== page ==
Uranium exploration is not a recent development in Mongolia. After the conclusion of World War II, the Soviet Union carried out geological studies to determine and identify regions for uranium extraction. The context of the Cold War and the nuclear arms race contributed to drive the hunt for uranium in Mongolia. Subsequent tests in the 1960s and 1970s identified four provinces in northern Mongolia, including Dornod, as having potential for future mining production. Ironically, it was not until 1989, with the Soviet Union in its final days, that uranium production began in Dornod. It is estimated that Russia has spent more than $500 million on developing Mongolia's uranium infrastructure since its early involvement after World War II.
In mid-2009, the Russian-Mongolian partnership was codified when both governments signed a high-level agreement to cooperate in identifying and developing Mongolia's uranium resources, with special reference to Dornod. Russia's state nuclear energy corporation, Rosatom, continues to maintain an exclusive and cozy relationship with the Mongolian Nuclear Energy Agency (MNEA), despite the efforts and presence in the country of international suitors such as Canada, France, Japan, South Korea and China.
In addition to MNEA, Mongolian state-owned uranium corporation Monatom LLC maintains a big stake in the country's nuclear future and continues to express interest in finding global business partners and investors. Nevertheless, further strengthening Moscow's hand is its friendly posture toward Mongolia's declared intention to construct its first nuclear reactor by 2020. Despite this, Rosatom will have to compete with international companies such as French nuclear giant Areva, which recently signed an agreement authorizing it to explore and mine uranium in Mongolia. South Korea has also demonstrated an interest in Mongolia's nuclear industry, as evidenced by a memorandum of understanding on peaceful uses of nuclear energy, inked March 25.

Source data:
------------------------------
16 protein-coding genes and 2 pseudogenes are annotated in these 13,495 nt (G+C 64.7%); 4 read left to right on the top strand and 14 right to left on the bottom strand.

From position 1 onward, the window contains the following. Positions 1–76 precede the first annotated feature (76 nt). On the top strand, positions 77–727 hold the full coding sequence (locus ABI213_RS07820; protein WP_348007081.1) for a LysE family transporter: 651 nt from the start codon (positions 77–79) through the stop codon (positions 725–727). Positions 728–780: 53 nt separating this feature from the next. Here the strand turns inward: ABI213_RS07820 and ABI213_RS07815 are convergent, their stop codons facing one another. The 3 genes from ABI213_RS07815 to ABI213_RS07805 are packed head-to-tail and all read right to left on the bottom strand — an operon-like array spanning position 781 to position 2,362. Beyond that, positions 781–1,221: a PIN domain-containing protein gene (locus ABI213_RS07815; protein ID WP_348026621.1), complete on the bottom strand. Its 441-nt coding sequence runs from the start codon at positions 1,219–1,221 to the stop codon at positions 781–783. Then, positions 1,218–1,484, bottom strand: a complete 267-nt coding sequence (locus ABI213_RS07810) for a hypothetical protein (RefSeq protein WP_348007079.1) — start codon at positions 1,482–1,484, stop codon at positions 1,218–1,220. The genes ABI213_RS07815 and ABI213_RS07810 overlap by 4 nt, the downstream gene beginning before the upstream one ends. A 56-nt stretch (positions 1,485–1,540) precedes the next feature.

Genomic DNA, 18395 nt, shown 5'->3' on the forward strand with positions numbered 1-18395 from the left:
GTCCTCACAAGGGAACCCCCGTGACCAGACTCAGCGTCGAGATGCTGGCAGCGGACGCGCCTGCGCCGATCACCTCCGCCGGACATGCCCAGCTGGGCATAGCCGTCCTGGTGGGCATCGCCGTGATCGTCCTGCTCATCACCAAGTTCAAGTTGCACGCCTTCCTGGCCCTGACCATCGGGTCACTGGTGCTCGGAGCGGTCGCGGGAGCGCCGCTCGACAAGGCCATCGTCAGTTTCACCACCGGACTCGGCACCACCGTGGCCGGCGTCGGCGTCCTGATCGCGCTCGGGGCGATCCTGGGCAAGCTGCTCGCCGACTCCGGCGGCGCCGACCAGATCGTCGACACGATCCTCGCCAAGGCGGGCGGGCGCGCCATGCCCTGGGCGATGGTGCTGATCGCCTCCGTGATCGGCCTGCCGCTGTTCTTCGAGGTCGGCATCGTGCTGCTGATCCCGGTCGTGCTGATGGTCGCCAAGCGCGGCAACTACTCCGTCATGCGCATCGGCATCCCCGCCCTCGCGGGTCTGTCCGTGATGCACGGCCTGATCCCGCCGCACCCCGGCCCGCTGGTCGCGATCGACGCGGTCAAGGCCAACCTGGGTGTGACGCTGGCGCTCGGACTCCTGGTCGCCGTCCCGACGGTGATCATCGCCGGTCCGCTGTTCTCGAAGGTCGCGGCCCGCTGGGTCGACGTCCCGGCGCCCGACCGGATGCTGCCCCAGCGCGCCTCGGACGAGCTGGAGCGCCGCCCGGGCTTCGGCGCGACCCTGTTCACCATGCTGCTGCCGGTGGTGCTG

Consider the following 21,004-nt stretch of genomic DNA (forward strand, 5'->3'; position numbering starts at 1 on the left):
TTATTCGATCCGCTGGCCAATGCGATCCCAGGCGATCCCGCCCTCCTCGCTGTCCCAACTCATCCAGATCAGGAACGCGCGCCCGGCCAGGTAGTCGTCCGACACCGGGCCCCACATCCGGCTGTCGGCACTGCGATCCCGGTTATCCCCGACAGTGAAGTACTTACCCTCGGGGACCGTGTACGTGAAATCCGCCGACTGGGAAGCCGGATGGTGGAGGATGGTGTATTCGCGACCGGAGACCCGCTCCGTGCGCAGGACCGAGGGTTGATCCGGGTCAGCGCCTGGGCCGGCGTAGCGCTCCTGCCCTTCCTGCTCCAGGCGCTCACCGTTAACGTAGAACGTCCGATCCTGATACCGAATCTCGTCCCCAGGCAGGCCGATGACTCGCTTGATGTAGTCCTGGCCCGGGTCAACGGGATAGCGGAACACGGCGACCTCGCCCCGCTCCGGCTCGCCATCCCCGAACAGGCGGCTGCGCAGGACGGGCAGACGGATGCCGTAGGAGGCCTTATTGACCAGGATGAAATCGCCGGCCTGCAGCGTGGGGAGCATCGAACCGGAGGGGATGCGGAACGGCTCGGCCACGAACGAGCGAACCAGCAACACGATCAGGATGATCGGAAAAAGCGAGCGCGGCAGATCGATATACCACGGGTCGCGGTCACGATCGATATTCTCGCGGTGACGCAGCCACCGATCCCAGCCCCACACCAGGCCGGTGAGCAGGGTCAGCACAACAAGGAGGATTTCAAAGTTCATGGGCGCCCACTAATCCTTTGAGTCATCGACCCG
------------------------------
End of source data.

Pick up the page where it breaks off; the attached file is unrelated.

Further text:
Mongolia's geostrategic location has prompted some observers to suggest that it might be interested in developing a nuclear weapons program or in housing strategic warheads of allied nations. However, this scenario seems highly unlikely considering that Mongolia has little capacity or desire to project force outside of its borders. Mongolia unilaterally declared its territory a nuclear-weapons-free zone in 1992, 14 years before the five Central Asian post-Soviet republics -- Kyrgyzstan, Uzbekistan, Turkmenistan, Tajikistan and Kazakhstan -- followed suit by formally declaring their territories a nuclear-weapons-free zone in 2006. The treaty formalizing the Central Asian Nuclear-Weapons-Free Zone was ratified in May 2009. While Mongolia has yet to institutionalize its zone, it is clear that it intends to remain outside the nuclear fray.
Mongolia is also a strong proponent of the nonproliferation regime as a state party to the Nuclear Non-Proliferation Treaty. Furthermore, the Additional Protocol to its safeguards agreement with International Atomic Energy Agency (IAEA) -- ensuring more-robust verification standards -- has been in force since 2003. The Additional Protocol will also help to ensure that the construction of any nuclear reactors in Mongolia is consistent with IAEA standards for safety and monitoring.
Through continued coordination with the IAEA and respected international investors, Mongolia can successfully continue its march toward nuclear power. While the recent events in Japan are sure to shape public opinion, this is unlikely to change the Elbegdorj administration's calculus that nuclear energy will enhance Mongolia's economic and energy security in the future. Moreover, debate surrounding Mongolia's willingness to house spent fuel remains a peripheral issue in the context of its greater strategic vision on nuclear energy. Attracting international investment in its nuclear sector will continue to be a priority for Ulan Bator as it seeks to exploit its substantial uranium reserves.